});
  });
}

The code is mostly straight forward from our test drawing code.

We make one box and adjust its center so it scales away from positive Z. If we didn't do this it would scale from the center but we want them to grow away from the origin.

default
adjusted

Of course we could also solve that by parenting the box to more THREE.Object3D objects like we covered in scene graphs but the more nodes we add to a scene graph the slower it gets.

We also setup this small hierarchy of nodes of lonHelper, latHelper, and positionHelper. We use these objects to compute a position around the sphere were to place the box.

Above the green bar represents lonHelper and is used to rotate toward longitude on the equator. The blue bar represents latHelper which is used to rotate to a latitude above or below the equator. The red sphere represents the offset that that positionHelper provides.

We could do all of the math manually to figure out positions on the globe but doing it this way leaves most of the math to the library itself so we don't need to deal with.

For each data point we create a MeshBasicMaterial and a Mesh and then we ask for the world matrix of the positionHelper and apply that to the new Mesh. Finally we scale the mesh at its new position.

Like above, we could also have created a latHelper, lonHelper, and positionHelper for every new box but that would be even slower.

There are up to 360x145 boxes we're going to create. That's up to 52000 boxes. Because some data points are marked as "NO_DATA" the actual number of boxes we're going to create is around 19000. If we added 3 extra helper objects per box that would be nearly 80000 scene graph nodes that THREE.js would have to compute positions for. By instead using one set of helpers to just position the meshes we save around 60000 operations.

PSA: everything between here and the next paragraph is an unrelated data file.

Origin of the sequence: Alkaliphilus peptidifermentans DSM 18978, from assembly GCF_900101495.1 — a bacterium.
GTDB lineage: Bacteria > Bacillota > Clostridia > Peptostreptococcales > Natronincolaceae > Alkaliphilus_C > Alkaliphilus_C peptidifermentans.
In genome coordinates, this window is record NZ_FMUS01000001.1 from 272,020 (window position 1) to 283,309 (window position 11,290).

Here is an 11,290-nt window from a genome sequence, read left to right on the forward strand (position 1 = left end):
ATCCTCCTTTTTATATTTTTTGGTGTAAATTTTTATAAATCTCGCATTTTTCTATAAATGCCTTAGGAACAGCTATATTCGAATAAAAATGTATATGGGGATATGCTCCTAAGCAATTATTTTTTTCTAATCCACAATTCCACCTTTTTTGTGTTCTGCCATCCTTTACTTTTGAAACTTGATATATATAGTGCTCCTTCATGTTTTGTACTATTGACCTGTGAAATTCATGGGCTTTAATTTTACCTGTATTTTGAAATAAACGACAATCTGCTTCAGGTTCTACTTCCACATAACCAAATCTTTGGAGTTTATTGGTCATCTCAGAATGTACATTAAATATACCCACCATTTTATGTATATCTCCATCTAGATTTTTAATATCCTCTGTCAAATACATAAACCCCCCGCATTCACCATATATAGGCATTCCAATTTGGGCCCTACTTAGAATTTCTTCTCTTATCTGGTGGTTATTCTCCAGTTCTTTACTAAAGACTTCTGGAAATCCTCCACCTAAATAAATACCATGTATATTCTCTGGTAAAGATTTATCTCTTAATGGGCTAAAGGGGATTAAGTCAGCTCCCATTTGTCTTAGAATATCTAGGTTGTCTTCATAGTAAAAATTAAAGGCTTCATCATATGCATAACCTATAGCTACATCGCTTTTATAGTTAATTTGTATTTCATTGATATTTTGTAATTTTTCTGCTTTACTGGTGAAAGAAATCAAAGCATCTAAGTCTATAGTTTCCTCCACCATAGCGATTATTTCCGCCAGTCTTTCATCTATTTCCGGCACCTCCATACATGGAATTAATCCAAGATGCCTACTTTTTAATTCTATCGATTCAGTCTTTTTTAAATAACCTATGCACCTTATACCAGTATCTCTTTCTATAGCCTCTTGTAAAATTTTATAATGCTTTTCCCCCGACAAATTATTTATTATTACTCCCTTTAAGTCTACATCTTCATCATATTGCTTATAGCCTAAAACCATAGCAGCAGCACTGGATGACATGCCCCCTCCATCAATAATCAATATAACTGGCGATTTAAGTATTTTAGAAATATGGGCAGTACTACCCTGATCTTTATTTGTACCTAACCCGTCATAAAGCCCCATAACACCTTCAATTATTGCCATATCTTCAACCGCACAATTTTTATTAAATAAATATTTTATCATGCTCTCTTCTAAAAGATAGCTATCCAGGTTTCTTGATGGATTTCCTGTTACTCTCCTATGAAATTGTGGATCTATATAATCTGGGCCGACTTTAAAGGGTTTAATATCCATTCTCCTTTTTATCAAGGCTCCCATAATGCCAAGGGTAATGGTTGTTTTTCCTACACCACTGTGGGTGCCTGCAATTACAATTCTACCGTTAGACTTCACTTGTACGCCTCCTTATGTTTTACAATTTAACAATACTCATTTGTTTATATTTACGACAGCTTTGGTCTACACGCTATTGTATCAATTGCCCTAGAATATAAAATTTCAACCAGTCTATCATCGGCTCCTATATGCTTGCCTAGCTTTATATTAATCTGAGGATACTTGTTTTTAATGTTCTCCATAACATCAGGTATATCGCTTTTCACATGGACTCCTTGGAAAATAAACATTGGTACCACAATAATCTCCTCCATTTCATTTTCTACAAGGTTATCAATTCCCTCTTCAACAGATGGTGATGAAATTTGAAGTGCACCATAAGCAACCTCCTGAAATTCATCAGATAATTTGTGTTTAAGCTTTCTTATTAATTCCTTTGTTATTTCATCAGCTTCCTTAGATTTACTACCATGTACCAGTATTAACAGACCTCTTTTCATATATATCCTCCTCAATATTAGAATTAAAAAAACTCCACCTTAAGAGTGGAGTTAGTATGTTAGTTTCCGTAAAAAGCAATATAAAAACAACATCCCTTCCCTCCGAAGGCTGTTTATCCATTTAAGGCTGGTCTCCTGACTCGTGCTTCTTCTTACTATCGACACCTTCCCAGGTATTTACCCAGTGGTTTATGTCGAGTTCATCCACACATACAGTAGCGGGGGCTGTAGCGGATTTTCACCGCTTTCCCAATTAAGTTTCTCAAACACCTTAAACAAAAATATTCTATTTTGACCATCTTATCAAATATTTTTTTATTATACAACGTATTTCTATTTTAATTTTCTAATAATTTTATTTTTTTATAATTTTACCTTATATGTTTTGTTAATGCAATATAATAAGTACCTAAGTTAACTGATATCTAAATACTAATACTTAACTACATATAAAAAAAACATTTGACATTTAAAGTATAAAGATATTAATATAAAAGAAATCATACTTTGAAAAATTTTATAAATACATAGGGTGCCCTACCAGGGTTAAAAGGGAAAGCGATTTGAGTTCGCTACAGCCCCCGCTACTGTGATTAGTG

A note about lonFudge and latFudge. lonFudge is π/2 which is a quarter of a turn. That makes sense. It just means the texture or texture coordinates start at a different offset around the globe. latFudge on the other hand I have no idea why it needs to be π * -0.135, that's just an amount that made the boxes line up with the texture.

The last thing we need to do is call our loader

loadFile('resources/data/gpw/gpw-v4-basic-demographic-characteristics-rev10_a000_014_2010_1_deg_asc/gpw_v4_basic_demographic_characteristics_rev10_a000_014mt_2010_cntm_1_deg.asc')
  .then(parseData)
-  .then(drawData)
+  .then(addBoxes)
+  .then(render);

Once the data has finished loading and parsing then we need to render at least once since we're rendering on demand.

If you try to rotate the example above by dragging on the sample you'll likely notice it's slow.